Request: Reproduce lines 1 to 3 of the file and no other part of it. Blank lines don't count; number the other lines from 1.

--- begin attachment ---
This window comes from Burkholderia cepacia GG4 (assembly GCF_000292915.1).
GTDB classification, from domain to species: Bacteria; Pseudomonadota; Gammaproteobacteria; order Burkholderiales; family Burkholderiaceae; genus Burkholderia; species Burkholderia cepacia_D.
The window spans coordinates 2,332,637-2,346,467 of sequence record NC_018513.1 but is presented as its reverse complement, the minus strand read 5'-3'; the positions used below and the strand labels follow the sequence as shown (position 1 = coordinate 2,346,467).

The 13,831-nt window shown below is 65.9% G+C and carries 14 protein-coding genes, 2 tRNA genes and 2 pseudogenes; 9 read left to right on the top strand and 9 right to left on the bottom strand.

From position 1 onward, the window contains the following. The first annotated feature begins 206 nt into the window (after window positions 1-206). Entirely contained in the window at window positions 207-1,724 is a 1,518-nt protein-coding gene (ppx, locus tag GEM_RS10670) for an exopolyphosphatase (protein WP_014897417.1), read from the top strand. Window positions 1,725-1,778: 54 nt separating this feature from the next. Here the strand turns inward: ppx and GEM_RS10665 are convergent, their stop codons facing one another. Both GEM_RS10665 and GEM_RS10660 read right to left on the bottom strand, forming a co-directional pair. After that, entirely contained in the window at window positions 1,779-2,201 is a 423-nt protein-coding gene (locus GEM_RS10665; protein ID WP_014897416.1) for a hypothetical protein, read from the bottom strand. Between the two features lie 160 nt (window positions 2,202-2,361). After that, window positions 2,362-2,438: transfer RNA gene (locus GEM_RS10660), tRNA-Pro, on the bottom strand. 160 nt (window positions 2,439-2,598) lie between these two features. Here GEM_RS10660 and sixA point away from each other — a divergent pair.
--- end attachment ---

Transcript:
This window comes from Burkholderia cepacia GG4 (assembly GCF_000292915.1).
GTDB classification, from domain to species: Bacteria; Pseudomonadota; Gammaproteobacteria; order Burkholderiales; family Burkholderiaceae; genus Burkholderia; species Burkholderia cepacia_D.
The window spans coordinates 2,332,637-2,346,467 of sequence record NC_018513.1 but is presented as its reverse complement, the minus strand read 5'-3'; the positions used below and the strand labels follow the sequence as shown (position 1 = coordinate 2,346,467).